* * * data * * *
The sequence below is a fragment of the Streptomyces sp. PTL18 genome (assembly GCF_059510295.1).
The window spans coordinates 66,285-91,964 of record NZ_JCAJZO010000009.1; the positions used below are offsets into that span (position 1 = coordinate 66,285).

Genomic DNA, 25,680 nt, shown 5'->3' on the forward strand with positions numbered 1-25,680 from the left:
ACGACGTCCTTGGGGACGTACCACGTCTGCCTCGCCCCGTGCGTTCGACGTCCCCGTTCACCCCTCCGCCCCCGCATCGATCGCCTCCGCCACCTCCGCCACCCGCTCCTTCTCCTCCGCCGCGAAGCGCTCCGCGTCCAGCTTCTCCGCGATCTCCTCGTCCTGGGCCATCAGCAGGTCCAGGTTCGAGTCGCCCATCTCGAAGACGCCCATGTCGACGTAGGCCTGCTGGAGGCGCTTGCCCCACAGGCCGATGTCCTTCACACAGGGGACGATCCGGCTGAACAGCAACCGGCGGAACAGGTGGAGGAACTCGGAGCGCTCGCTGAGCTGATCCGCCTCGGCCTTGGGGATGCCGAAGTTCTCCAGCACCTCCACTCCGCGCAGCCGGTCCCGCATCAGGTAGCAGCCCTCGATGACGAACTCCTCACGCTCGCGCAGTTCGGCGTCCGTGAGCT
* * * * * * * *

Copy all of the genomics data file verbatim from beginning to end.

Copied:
The sequence below is a fragment of the Streptomyces sp. PTL18 genome (assembly GCF_059510295.1).
The window spans coordinates 66,285-91,964 of record NZ_JCAJZO010000009.1; the positions used below are offsets into that span (position 1 = coordinate 66,285).

Genomic DNA, 25,680 nt, shown 5'->3' on the forward strand with positions numbered 1-25,680 from the left:
ACGACGTCCTTGGGGACGTACCACGTCTGCCTCGCCCCGTGCGTTCGACGTCCCCGTTCACCCCTCCGCCCCCGCATCGATCGCCTCCGCCACCTCCGCCACCCGCTCCTTCTCCTCCGCCGCGAAGCGCTCCGCGTCCAGCTTCTCCGCGATCTCCTCGTCCTGGGCCATCAGCAGGTCCAGGTTCGAGTCGCCCATCTCGAAGACGCCCATGTCGACGTAGGCCTGCTGGAGGCGCTTGCCCCACAGGCCGATGTCCTTCACACAGGGGACGATCCGGCTGAACAGCAACCGGCGGAACAGGTGGAGGAACTCGGAGCGCTCGCTGAGCTGATCCGCCTCGGCCTTGGGGATGCCGAAGTTCTCCAGCACCTCCACTCCGCGCAGCCGGTCCCGCATCAGGTAGCAGCCCTCGATGACGAACTCCTCACGCTCGCGCAGTTCGGCGTCCGTGAGCT